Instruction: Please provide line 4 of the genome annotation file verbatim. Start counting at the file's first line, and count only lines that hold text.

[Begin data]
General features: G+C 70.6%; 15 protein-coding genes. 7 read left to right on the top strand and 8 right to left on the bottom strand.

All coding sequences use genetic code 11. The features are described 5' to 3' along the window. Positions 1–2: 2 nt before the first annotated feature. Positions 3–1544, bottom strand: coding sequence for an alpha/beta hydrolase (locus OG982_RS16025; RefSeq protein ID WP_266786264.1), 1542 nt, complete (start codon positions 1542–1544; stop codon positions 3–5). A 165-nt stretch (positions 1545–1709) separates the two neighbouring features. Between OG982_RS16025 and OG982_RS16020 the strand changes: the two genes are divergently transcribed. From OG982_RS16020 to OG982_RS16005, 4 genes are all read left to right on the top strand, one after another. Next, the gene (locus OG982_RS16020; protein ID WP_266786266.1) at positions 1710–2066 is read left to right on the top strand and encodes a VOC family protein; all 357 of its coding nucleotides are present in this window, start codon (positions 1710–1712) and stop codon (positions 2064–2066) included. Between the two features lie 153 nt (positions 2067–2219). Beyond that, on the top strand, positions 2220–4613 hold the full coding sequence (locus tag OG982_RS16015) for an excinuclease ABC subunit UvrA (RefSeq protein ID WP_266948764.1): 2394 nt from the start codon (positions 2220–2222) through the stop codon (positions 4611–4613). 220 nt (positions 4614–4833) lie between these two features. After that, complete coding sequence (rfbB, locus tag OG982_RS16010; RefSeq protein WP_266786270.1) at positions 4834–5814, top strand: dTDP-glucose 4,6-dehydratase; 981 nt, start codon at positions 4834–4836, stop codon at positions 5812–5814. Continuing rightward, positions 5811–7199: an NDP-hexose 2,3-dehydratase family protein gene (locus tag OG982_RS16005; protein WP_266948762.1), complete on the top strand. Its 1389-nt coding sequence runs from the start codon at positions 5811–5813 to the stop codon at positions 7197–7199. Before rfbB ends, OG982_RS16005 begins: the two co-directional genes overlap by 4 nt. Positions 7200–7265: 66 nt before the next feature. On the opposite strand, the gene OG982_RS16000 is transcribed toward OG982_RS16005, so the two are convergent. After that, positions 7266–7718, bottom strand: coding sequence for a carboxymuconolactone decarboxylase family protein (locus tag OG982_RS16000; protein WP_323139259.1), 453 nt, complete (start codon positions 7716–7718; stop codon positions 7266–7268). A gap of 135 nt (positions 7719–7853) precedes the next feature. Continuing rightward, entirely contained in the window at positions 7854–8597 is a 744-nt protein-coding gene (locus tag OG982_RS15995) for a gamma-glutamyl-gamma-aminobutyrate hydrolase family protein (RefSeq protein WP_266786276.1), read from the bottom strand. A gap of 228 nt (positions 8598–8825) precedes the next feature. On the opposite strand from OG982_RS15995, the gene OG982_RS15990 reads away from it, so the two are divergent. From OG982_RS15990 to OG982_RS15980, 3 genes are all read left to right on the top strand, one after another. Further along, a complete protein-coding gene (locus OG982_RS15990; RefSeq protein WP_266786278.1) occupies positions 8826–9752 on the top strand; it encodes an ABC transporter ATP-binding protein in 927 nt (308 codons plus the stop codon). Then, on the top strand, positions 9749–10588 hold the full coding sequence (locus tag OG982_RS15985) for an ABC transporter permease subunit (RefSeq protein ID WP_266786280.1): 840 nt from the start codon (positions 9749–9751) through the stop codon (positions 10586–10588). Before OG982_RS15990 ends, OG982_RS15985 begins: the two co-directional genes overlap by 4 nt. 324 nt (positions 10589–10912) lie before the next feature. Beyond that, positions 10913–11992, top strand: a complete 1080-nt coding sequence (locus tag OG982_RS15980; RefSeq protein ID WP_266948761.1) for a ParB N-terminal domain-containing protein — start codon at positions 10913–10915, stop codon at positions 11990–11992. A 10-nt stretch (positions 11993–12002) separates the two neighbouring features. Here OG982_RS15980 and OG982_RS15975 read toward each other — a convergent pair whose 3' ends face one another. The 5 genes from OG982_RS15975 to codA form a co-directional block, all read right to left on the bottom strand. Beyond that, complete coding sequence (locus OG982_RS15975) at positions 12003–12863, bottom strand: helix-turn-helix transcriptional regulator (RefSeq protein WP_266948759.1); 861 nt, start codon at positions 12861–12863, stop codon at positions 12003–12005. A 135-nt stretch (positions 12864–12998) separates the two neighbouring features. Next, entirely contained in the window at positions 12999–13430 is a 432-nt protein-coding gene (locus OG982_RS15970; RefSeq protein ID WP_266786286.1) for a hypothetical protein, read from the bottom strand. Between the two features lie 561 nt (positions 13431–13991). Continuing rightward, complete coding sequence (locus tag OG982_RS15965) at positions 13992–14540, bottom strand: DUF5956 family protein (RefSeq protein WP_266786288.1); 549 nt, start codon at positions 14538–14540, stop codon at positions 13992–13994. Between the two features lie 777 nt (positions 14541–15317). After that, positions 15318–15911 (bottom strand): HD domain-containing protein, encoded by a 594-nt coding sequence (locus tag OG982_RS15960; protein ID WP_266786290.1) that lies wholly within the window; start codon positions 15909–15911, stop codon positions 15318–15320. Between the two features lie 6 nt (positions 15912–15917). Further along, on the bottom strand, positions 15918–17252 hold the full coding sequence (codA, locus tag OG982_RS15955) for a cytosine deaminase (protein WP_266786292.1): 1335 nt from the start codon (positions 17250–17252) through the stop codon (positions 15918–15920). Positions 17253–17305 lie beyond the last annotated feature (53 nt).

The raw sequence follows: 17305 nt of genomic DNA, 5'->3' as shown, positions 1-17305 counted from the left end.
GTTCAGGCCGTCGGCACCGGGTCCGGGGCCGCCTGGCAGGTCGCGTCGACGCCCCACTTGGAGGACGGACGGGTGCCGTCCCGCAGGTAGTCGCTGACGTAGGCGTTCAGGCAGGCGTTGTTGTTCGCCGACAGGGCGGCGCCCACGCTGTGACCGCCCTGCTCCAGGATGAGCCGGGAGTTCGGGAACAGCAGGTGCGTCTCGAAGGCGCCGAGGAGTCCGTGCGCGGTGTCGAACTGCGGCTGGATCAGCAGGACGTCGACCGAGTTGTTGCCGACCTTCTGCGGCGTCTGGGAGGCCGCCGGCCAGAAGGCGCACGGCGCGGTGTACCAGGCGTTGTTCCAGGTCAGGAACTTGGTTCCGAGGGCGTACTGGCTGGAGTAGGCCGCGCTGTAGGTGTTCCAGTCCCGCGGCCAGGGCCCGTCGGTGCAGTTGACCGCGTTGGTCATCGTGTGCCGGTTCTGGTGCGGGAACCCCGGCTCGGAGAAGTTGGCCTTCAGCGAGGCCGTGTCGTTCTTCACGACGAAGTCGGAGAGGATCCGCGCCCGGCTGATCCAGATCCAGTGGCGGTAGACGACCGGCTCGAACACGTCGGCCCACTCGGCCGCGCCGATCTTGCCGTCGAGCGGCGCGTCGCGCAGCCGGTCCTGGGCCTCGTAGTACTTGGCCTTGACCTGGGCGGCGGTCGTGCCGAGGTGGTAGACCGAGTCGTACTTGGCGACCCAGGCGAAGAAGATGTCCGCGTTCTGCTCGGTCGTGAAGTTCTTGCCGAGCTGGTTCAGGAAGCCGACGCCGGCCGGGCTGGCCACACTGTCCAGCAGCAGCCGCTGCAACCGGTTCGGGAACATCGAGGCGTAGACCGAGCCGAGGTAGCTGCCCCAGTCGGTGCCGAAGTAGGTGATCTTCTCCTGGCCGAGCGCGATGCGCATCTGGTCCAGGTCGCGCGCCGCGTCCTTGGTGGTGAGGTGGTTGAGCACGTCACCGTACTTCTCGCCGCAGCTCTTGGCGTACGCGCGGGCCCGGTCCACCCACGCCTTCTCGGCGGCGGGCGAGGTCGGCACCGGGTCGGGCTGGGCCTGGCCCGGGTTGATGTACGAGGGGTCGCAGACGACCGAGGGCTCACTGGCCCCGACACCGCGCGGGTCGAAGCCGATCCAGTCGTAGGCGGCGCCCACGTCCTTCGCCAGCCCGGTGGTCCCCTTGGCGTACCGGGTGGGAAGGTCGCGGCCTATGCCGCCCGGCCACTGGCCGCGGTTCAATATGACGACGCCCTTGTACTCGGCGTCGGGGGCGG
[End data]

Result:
GTTCAGGCCGTCGGCACCGGGTCCGGGGCCGCCTGGCAGGTCGCGTCGACGCCCCACTTGGAGGACGGACGGGTGCCGTCCCGCAGGTAGTCGCTGACGTAGGCGTTCAGGCAGGCGTTGTTGTTCGCCGACAGGGCGGCGCCCACGCTGTGACCGCCCTGCTCCAGGATGAGCCGGGAGTTCGGGAACAGCAGGTGCGTCTCGAAGGCGCCGAGGAGTCCGTGCGCGGTGTCGAACTGCGGCTGGATCAGCAGGACGTCGACCGAGTTGTTGCCGACCTTCTGCGGCGTCTGGGAGGCCGCCGGCCAGAAGGCGCACGGCGCGGTGTACCAGGCGTTGTTCCAGGTCAGGAACTTGGTTCCGAGGGCGTACTGGCTGGAGTAGGCCGCGCTGTAGGTGTTCCAGTCCCGCGGCCAGGGCCCGTCGGTGCAGTTGACCGCGTTGGTCATCGTGTGCCGGTTCTGGTGCGGGAACCCCGGCTCGGAGAAGTTGGCCTTCAGCGAGGCCGTGTCGTTCTTCACGACGAAGTCGGAGAGGATCCGCGCCCGGCTGATCCAGATCCAGTGGCGGTAGACGACCGGCTCGAACACGTCGGCCCACTCGGCCGCGCCGATCTTGCCGTCGAGCGGCGCGTCGCGCAGCCGGTCCTGGGCCTCGTAGTACTTGGCCTTGACCTGGGCGGCGGTCGTGCCGAGGTGGTAGACCGAGTCGTACTTGGCGACCCAGGCGAAGAAGATGTCCGCGTTCTGCTCGGTCGTGAAGTTCTTGCCGAGCTGGTTCAGGAAGCCGACGCCGGCCGGGCTGGCCACACTGTCCAGCAGCAGCCGCTGCAACCGGTTCGGGAACATCGAGGCGTAGACCGAGCCGAGGTAGCTGCCCCAGTCGGTGCCGAAGTAGGTGATCTTCTCCTGGCCGAGCGCGATGCGCATCTGGTCCAGGTCGCGCGCCGCGTCCTTGGTGGTGAGGTGGTTGAGCACGTCACCGTACTTCTCGCCGCAGCTCTTGGCGTACGCGCGGGCCCGGTCCACCCACGCCTTCTCGGCGGCGGGCGAGGTCGGCACCGGGTCGGGCTGGGCCTGGCCCGGGTTGATGTACGAGGGGTCGCAGACGACCGAGGGCTCACTGGCCCCGACACCGCGCGGGTCGAAGCCGATCCAGTCGTAGGCGGCGCCCACGTCCTTCGCCAGCCCGGTGGTCCCCTTGGCGTACCGGGTGGGAAGGTCGCGGCCTATGCCGCCCGGCCACTGGCCGCGGTTCAATATGACGACGCCCTTGTACTCGGCGTCGGGGGCGG